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There's a pretty good Norman Bates joke on this week's episode of CBS's Mom (9:30/8:30c), which boasts its fair share of killer female performances by Anna Faris and Allison Janney as two generations of woman survivors derailed but not defeated by addiction, bad mistakes and families they're forced to raise before they're ready. With a third generation now represented by sullen-and-pregnant Violet (Sadie Calvano), the situations in this sitcom are more pungent than the norm — and when Violet contemplates taking her baby's future into her own hands (and not those of her mom and grandma), it triggers a memorable 20-year flash-forward into a future they'd all probably like to avoid. There's tenderness and true emotion amid the raunchy one-liners in one of the season's few distinctive new comedies.
AYE AYE ROBOT: Fox's futuristic crime drama Almost Human ends its midseason tryout (8/7c) with a case that forces the stoic Detective Kennex (Karl Urban) to reflect on his father's death and tarnished reputation, while his touchy-feely android partner Dorian (Michael Ealy) undergoes a performance review that could decide whether he gets renewed for another term. Not unlike the show itself, which is likely to remain in "on the bubble" limbo until next season's lineup is announced in May. Whatever happens, it goes out on a satisfying note that other producers of "bubble" shows could use as a model for how not to frustrate their fans.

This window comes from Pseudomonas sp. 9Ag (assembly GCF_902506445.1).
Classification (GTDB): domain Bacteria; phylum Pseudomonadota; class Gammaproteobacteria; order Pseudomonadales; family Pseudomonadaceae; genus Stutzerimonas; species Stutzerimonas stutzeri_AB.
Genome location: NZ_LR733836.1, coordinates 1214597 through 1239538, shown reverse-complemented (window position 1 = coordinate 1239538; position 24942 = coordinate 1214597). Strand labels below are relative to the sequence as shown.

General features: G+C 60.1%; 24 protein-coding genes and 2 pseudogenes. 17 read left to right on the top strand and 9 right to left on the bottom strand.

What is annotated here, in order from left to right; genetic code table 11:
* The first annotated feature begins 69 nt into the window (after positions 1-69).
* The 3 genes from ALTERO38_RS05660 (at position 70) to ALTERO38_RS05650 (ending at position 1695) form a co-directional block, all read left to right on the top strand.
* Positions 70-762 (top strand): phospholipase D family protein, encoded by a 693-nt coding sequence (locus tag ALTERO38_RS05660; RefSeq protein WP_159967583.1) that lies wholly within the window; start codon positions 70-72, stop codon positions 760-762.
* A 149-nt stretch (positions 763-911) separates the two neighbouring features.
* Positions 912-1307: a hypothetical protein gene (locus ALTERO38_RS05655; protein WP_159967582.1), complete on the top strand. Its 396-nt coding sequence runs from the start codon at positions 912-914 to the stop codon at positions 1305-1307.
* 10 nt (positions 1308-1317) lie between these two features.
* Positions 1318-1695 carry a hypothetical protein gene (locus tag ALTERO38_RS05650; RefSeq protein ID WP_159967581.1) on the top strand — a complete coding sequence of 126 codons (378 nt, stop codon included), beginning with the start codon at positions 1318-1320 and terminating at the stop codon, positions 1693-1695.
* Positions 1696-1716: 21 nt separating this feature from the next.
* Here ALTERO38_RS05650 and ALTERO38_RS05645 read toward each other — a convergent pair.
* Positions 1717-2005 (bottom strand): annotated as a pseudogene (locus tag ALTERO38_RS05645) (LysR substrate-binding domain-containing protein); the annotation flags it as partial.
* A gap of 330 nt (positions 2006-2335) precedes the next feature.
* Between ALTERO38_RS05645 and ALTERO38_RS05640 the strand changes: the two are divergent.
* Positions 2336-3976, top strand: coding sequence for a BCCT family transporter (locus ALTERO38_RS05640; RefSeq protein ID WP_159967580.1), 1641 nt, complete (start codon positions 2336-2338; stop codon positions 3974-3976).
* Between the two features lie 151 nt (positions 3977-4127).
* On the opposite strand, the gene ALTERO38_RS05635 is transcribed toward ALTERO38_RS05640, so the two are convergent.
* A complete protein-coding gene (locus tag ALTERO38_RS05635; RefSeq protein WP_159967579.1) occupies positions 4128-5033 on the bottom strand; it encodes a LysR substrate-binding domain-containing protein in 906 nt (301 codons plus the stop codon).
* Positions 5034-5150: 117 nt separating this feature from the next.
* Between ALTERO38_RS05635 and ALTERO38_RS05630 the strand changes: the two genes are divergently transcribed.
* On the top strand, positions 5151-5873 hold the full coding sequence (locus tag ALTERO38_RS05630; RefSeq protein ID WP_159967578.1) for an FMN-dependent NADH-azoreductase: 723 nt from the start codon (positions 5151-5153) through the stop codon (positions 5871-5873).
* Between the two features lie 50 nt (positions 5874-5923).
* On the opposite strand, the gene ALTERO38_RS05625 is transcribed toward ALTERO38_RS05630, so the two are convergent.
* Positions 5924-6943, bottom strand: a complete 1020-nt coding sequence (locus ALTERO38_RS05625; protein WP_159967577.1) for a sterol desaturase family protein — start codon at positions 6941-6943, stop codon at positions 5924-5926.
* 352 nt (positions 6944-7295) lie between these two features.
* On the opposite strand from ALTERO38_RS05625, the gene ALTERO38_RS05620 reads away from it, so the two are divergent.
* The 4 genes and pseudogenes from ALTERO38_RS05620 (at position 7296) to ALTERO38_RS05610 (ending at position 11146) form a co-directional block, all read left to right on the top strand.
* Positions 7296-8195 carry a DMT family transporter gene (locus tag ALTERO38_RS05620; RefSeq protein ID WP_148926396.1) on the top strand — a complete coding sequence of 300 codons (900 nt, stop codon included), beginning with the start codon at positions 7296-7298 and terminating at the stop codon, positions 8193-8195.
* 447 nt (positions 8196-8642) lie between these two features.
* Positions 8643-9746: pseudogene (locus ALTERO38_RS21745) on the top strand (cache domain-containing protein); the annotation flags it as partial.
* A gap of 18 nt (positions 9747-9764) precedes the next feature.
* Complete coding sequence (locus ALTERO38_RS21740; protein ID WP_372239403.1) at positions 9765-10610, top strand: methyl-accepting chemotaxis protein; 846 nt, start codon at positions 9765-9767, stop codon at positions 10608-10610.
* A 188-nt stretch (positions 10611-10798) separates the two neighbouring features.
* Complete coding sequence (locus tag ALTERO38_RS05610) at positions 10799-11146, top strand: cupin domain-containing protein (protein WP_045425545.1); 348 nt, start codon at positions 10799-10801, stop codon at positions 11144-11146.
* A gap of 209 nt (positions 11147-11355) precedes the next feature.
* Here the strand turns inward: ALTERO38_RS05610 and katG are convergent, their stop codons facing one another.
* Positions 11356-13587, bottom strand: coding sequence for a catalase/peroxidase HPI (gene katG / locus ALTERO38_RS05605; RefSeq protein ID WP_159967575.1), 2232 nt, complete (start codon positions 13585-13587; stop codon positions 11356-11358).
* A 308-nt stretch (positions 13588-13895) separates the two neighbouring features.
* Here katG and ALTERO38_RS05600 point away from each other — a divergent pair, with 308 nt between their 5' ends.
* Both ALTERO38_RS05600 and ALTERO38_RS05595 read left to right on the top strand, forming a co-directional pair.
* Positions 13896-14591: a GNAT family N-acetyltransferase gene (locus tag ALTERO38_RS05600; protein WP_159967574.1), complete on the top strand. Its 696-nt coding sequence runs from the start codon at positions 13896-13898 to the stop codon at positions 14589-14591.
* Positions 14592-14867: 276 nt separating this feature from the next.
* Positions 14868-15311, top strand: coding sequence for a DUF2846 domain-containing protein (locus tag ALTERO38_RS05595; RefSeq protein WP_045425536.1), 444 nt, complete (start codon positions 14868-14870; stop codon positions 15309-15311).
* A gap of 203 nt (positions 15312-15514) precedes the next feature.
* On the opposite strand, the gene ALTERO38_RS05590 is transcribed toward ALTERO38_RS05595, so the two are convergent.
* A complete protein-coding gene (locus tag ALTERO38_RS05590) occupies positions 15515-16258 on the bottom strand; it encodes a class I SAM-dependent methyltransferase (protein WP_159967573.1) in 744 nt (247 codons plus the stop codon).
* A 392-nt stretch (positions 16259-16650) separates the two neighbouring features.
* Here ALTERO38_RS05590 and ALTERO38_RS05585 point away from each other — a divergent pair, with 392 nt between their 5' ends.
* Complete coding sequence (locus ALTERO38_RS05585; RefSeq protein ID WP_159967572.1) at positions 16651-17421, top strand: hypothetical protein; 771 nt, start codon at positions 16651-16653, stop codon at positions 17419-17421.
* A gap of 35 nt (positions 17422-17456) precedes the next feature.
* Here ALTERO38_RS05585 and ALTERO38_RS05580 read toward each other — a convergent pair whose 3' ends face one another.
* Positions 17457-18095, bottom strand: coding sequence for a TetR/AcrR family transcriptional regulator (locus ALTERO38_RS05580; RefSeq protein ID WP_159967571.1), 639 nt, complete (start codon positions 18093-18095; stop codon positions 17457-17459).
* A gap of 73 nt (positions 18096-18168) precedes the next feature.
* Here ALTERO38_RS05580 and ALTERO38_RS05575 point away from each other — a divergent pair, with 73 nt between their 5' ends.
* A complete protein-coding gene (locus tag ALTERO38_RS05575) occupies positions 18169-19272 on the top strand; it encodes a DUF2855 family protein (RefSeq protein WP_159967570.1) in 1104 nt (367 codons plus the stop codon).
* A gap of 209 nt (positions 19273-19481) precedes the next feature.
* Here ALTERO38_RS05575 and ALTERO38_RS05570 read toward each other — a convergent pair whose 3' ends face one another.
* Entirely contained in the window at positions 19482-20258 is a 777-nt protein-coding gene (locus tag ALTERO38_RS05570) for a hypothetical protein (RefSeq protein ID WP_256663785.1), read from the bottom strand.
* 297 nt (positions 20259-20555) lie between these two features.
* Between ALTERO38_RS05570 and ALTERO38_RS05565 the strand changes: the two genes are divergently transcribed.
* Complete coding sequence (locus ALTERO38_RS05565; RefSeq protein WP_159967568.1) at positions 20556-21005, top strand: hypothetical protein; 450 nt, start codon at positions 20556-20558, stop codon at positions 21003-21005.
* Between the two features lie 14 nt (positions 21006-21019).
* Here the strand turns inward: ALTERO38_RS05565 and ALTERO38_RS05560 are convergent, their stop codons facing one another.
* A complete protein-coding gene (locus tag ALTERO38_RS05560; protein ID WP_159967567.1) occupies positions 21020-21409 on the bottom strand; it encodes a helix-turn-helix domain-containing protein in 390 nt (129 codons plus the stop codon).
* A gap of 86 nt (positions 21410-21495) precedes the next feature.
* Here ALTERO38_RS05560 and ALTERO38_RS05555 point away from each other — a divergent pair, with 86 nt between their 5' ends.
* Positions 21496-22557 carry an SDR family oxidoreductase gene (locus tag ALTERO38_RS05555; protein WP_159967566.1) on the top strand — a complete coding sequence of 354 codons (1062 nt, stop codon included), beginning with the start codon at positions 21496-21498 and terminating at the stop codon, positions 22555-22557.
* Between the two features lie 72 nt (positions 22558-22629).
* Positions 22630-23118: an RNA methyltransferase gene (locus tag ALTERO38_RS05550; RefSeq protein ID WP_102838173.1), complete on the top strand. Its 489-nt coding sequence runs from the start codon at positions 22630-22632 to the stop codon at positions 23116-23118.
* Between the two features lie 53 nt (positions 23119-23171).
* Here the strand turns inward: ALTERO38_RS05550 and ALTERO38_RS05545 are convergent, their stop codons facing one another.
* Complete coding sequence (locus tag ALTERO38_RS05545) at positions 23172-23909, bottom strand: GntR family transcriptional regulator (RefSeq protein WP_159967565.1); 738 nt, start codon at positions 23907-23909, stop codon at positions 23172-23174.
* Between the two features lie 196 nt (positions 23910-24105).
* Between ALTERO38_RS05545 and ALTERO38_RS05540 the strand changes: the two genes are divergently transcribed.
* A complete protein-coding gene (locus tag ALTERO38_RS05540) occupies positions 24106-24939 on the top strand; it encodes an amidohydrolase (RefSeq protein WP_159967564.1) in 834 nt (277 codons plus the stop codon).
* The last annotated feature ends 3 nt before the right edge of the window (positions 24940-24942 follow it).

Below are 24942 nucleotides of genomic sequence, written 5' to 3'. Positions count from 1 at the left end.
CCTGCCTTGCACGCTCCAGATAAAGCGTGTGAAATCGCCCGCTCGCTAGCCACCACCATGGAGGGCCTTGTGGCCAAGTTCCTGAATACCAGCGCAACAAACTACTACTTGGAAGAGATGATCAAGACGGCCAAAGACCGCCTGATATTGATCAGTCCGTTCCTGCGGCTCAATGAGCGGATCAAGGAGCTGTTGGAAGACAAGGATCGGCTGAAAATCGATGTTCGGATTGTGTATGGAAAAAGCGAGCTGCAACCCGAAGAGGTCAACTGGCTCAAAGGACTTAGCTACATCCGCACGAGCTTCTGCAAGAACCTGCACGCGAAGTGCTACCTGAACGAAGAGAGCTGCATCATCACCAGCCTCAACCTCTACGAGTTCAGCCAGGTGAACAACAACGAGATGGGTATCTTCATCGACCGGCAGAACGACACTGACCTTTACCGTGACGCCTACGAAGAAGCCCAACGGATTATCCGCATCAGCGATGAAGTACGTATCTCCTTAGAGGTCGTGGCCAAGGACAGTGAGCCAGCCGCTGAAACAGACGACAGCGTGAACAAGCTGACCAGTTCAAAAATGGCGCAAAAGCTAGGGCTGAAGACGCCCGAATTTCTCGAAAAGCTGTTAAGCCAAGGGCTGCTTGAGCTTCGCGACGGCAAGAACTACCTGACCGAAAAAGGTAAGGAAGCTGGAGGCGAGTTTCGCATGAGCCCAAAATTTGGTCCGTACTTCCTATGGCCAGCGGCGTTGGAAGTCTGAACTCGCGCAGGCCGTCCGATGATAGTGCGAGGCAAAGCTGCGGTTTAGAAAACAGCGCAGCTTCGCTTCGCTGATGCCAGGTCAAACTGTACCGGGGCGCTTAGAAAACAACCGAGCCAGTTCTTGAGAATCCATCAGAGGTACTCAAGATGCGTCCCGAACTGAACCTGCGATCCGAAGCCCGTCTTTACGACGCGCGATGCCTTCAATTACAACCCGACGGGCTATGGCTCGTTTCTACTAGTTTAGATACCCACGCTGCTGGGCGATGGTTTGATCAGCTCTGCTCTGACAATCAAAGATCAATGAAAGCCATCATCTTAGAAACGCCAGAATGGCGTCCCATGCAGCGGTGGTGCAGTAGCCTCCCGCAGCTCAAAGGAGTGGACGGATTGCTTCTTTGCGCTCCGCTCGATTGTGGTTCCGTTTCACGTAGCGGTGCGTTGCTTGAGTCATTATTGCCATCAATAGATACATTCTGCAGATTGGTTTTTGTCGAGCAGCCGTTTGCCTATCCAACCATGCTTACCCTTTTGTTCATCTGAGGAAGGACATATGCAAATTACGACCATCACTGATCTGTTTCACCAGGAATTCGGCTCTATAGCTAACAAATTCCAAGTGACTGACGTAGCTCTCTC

AND KEEP IN MIND: This week's Castle (10/9c, ABC) is an especially strong showcase for Stana Katic as Beckett, who's once again called away from what should have been an amorous lazy afternoon with her fiancé Castle (Nathan Fillion) for a perilous undercover assignment in which she's tasked to impersonate a Russian drug courier. Things go sideways almost instantly, and while Castle feels helpless to save her, Beckett fights back against some powerful, and surprising, foes. ... More great guest casting on NBC's The Blacklist (10/9c), with Oscar winner Dianne Wiest appearing as "The Judge," who operates a secret and deadly Star Chamber exacting justice from judges who've railroaded the innocent. And who's that woman seducing Liz's husband Tom at that teacher's conference in Orlando? Red would like to know, so she'd better watch out. ... If names like Brad Rutter and Eddie Timanus ring a bell, then you are clearly a dedicated and longtime Jeopardy! fan. The syndicated quiz show continues its 30th anniversary "Battle of the Decades" celebration all week (check tvguide.com listings) with a '90s tournament of champions from that decade. Each night's winner will return in May for an ultimate million-dollar showdown. Which answers the question: What's a sure bet for a lightning-fast half-hour of really good TV? ... In case you were looking for the Military Channel on cable, Monday is when it officially becomes the American Heroes Channel — living up to its new identity with the six-part series Against the Odds (10/9c), narrated by Rob Lowe, in which battleground stories from WWII, Korea, Vietnam and Iraq are told by surviving veterans.